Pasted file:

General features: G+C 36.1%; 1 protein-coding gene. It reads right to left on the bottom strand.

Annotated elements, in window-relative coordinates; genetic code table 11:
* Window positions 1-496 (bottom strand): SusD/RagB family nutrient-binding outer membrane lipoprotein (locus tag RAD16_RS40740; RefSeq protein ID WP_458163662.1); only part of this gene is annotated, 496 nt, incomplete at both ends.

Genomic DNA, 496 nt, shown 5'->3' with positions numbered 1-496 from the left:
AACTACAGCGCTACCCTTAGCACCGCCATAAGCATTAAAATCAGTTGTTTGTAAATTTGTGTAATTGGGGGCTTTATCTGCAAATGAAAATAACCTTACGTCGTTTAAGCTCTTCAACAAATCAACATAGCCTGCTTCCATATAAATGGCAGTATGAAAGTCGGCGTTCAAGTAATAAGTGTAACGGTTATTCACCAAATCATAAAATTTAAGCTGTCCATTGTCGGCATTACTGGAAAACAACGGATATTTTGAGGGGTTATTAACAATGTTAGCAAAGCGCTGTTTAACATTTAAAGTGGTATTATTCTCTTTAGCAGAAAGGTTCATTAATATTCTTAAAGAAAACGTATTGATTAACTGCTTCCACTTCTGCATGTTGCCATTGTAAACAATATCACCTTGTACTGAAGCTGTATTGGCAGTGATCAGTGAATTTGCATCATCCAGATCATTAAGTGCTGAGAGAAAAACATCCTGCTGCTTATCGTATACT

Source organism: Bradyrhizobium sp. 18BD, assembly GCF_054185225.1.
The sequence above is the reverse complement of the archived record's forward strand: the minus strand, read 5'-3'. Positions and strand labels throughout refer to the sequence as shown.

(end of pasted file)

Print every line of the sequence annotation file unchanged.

General features: G+C 36.1%; 1 protein-coding gene. It reads right to left on the bottom strand.

Annotated elements, in window-relative coordinates; genetic code table 11:
* Window positions 1-496 (bottom strand): SusD/RagB family nutrient-binding outer membrane lipoprotein (locus tag RAD16_RS40740; RefSeq protein ID WP_458163662.1); only part of this gene is annotated, 496 nt, incomplete at both ends.

Genomic DNA, 496 nt, shown 5'->3' with positions numbered 1-496 from the left:
AACTACAGCGCTACCCTTAGCACCGCCATAAGCATTAAAATCAGTTGTTTGTAAATTTGTGTAATTGGGGGCTTTATCTGCAAATGAAAATAACCTTACGTCGTTTAAGCTCTTCAACAAATCAACATAGCCTGCTTCCATATAAATGGCAGTATGAAAGTCGGCGTTCAAGTAATAAGTGTAACGGTTATTCACCAAATCATAAAATTTAAGCTGTCCATTGTCGGCATTACTGGAAAACAACGGATATTTTGAGGGGTTATTAACAATGTTAGCAAAGCGCTGTTTAACATTTAAAGTGGTATTATTCTCTTTAGCAGAAAGGTTCATTAATATTCTTAAAGAAAACGTATTGATTAACTGCTTCCACTTCTGCATGTTGCCATTGTAAACAATATCACCTTGTACTGAAGCTGTATTGGCAGTGATCAGTGAATTTGCATCATCCAGATCATTAAGTGCTGAGAGAAAAACATCCTGCTGCTTATCGTATACT

Source organism: Bradyrhizobium sp. 18BD, assembly GCF_054185225.1.
The sequence above is the reverse complement of the archived record's forward strand: the minus strand, read 5'-3'. Positions and strand labels throughout refer to the sequence as shown.